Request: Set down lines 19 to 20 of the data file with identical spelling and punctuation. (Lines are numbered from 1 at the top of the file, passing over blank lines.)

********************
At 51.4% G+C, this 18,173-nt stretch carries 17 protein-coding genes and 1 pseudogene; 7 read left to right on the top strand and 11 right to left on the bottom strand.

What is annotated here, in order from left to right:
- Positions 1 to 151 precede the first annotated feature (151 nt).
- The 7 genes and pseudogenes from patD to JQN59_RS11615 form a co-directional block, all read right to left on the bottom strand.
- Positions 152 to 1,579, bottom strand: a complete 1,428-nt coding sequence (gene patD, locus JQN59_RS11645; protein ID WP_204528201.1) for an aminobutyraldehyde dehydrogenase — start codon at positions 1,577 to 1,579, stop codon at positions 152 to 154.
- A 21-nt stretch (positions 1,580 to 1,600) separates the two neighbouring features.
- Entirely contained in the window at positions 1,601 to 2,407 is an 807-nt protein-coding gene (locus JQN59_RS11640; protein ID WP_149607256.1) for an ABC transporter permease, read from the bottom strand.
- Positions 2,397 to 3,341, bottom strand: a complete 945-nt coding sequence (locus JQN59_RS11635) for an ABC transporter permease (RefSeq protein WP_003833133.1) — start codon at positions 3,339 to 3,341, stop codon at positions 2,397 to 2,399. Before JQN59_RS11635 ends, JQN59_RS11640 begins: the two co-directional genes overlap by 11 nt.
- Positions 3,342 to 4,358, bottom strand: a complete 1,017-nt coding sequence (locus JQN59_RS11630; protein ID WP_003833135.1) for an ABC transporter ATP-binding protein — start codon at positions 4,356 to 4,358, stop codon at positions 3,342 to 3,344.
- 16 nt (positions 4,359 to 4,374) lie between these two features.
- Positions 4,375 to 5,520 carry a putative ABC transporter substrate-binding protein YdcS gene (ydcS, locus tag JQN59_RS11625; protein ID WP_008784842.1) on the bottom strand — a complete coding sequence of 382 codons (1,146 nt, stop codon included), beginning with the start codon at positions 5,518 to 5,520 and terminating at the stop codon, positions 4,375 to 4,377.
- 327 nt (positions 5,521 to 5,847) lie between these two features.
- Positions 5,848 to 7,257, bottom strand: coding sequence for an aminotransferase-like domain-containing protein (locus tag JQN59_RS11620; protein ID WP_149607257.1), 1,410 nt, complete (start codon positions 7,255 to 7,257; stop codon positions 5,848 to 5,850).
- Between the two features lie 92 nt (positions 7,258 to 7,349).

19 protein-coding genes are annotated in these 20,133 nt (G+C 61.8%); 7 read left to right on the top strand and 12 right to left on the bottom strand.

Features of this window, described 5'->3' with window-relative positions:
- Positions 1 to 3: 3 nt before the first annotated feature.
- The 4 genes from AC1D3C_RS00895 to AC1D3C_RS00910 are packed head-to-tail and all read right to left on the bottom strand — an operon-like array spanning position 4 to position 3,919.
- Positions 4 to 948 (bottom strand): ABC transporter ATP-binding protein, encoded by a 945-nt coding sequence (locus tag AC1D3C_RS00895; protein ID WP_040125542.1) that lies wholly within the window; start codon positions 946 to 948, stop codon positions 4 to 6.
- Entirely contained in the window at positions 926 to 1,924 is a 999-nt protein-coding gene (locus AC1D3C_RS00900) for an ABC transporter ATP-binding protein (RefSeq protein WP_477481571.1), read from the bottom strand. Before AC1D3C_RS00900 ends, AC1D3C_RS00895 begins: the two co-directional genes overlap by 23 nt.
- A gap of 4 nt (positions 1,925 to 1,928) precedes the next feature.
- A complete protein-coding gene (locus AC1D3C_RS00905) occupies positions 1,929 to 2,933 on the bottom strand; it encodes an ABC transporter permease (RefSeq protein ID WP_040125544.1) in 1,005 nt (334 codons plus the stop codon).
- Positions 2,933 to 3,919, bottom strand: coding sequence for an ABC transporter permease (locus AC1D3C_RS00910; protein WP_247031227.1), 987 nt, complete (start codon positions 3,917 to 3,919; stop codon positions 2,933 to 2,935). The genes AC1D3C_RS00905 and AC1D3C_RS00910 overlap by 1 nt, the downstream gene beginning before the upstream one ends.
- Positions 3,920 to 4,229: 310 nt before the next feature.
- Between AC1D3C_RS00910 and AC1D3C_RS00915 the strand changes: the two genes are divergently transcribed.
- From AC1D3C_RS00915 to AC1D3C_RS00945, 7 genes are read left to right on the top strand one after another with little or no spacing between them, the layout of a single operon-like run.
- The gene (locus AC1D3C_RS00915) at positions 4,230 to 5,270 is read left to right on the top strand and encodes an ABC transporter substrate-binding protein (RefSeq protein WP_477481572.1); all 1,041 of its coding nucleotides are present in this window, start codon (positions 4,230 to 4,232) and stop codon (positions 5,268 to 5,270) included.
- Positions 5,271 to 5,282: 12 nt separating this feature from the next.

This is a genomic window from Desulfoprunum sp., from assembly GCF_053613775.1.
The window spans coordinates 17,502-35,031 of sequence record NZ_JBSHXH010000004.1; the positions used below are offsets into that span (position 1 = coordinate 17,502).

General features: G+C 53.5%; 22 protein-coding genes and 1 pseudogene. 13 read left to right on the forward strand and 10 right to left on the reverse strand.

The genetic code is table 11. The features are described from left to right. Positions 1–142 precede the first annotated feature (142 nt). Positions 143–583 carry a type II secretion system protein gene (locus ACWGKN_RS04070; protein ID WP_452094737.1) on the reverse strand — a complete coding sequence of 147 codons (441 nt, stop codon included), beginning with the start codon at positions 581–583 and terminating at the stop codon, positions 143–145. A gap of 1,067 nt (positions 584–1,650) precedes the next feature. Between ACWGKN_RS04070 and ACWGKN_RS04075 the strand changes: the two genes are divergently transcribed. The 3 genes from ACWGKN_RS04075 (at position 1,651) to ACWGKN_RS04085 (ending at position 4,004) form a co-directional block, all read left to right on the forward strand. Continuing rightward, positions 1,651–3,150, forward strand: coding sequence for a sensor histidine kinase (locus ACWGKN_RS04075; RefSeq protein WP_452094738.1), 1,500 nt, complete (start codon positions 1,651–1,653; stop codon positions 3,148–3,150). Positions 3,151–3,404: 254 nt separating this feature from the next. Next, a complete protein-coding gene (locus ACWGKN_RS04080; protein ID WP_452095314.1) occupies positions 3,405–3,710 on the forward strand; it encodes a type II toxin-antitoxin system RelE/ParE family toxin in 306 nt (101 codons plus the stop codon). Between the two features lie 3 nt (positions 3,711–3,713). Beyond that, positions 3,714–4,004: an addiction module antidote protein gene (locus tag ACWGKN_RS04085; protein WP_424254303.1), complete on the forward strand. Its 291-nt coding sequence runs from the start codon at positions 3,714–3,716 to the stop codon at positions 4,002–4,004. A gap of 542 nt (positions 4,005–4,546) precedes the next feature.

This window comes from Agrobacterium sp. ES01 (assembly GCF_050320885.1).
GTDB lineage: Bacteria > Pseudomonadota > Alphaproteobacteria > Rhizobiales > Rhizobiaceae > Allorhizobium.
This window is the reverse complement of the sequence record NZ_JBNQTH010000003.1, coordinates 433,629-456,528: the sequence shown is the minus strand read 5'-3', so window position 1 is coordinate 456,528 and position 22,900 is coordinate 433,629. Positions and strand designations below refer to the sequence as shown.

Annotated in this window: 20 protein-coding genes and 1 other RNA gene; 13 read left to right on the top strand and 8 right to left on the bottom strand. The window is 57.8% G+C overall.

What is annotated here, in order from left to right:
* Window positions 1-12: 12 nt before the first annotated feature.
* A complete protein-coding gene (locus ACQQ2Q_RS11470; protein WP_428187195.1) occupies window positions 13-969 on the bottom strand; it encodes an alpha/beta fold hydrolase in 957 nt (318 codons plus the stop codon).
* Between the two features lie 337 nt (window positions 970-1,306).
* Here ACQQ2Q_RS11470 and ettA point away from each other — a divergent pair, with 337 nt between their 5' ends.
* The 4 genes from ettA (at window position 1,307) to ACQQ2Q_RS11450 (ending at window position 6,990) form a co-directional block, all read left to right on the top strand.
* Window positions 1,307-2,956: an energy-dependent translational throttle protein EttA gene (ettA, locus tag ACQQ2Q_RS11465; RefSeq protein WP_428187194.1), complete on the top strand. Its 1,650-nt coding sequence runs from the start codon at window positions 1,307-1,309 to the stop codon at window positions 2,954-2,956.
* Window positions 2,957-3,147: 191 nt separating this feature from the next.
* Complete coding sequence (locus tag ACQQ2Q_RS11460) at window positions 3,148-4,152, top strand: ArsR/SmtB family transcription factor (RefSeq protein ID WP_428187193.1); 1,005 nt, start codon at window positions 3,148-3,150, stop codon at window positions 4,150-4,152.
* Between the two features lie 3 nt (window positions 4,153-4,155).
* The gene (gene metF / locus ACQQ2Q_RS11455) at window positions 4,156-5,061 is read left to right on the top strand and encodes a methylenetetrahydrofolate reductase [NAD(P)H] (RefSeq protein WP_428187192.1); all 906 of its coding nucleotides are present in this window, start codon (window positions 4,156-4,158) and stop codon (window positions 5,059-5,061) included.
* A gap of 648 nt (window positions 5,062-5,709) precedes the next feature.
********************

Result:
- Positions 4 to 948 (bottom strand): ABC transporter ATP-binding protein, encoded by a 945-nt coding sequence (locus tag AC1D3C_RS00895; protein ID WP_040125542.1) that lies wholly within the window; start codon positions 946 to 948, stop codon positions 4 to 6.
- Entirely contained in the window at positions 926 to 1,924 is a 999-nt protein-coding gene (locus AC1D3C_RS00900) for an ABC transporter ATP-binding protein (RefSeq protein WP_477481571.1), read from the bottom strand. Before AC1D3C_RS00900 ends, AC1D3C_RS00895 begins: the two co-directional genes overlap by 23 nt.